Tech startups are led by entrepreneurs with an appetite for calculated risk. They understand the need to keep costs low and generate market value. The successful ones are then rewarded by the marketplace. Agencies are led by marketers who are encouraged to increase (billable) costs and whose incentives aren’t directly tied a return on the investment. Instead, their reward comes from industry accolades. This is a conflict.

If agencies really want to act more like tech startups, they should be willing to personally invest in their ideas. Tech startups accept failure as part of the process. Understandably, trial and error isn’t well-regarded when working with someone else’s budget, But why aren’t more agencies willing to put skin in the game in exchange for a fair performance-based compensation? One where remuneration is tied to data-driven, quantifiable results? Lawyers, freelancers, Hollywood agents, and tech entrepreneurs are happy to work on contingency for winning ideas. If your agency (or client) isn’t willing to invest heavier in risks and rewards, then the answer is clear: Your agency shouldn’t act more like a startup. It’s simply not the model for you and there is no shame in that.

But if you have ideas that you believe are strong enough to survive in the marketplace without the patronage of a client’s budget, ideas worthy of earning consumers’ increasingly demanding attention, then put it to a WWED test—What Would Edison Do—in honor of America’s most successful tech entrepreneur who once said: "Sale is proof of utility, and utility is success."

Adam Glickman is the founder of The IdeaLists, a creative platform that matches ideas with talent.

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  • Al Moffatt

    Interesting direction, but clients are the issue, not agencies, when it comes to trying new compensation models.  Plus, tech companies have an actual product to sell and reap upwards of 25-50% gross margin on.  Agencies don't sell tangible products that are mass produced nor purchased in bulk like computers, phones, etc., and thus don't have tech-company kind of models.  Plus, tech start-ups are backed with venture money so they can afford to not be profitable for many years while getting their products ready to go to market.  Venture or private-equity money doesn't find its way into agencies, if at all, until after an agency has proven itself for many year, which is just the opposite of tech startups.  A better model is to tie agency profitability and agency employee incentive compensation to the top-line goals of each client so that the agency, it's employees and the clients are all pulling in the same direction.  Direct costs are covered, but incentive bonuses for the agencies and its employees are tied directly to how the client and its decision makers are also bonused.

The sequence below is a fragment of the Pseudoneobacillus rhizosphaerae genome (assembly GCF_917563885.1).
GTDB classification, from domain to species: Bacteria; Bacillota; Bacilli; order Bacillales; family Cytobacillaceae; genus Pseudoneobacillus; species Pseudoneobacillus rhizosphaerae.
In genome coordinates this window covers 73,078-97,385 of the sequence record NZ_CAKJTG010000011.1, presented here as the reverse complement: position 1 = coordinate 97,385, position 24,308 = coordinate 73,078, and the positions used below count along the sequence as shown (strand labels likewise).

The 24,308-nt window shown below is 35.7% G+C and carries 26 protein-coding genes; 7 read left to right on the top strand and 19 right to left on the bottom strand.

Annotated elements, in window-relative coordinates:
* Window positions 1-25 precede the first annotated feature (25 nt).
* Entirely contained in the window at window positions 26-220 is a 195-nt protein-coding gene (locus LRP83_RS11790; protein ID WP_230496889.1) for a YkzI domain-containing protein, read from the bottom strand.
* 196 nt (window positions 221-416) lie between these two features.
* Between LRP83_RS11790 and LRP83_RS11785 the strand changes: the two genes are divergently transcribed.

• Michael Berliner

    I agree with the comment about "a thousand small ideas." That does not serve the long-term strategic needs of a client. Then you could crowd-source everything and nothing has brand consistency. Philosophically, a freelancer cares not one whit for the client's long term goals - nor does she or he have any moral/ethical responsibility towards the end-client's bottom line. In a true agency-client partnership, the agency should. Yes, agencies need to be willing to tie compensation to performance -- it's only fair (rather than the strict retainer system - and fewer and fewer clients are willing to pay on retainer anyway). 

  • Dina James

    I'm not sure that I fully agree with the article. A tech startup usually needs to be run as a minimum viable product, whereas an advertising agency needs to have some sort of empathy and a deep understanding and and emotional connection to the audience they're trying to reach. Social media is the great equalizer in this regard and all of the companies listed at http://www.buyfacebookfansrevi... that are emerging with just a focus on promoting Facebook pages is the kind of thing that any new type of advertising agency needs to keep an eye on.  Tech startups (as a generality, not a strict rule) don't understand this emotional connection with their prospective audience and this is why hiring others to handle a lot of this stuff might just be a good investment for a lot of startups.

  • A.W. Brown

    I agree with the sentiment in general. Having worked on both sides of the argument, I disagree with 'a thousand smaller ideas. The reason that big brands pay for overarching campaigns is so that they can affect multiple channels and their respective audiences. This helps build brand equity and preference among the noise you refer to.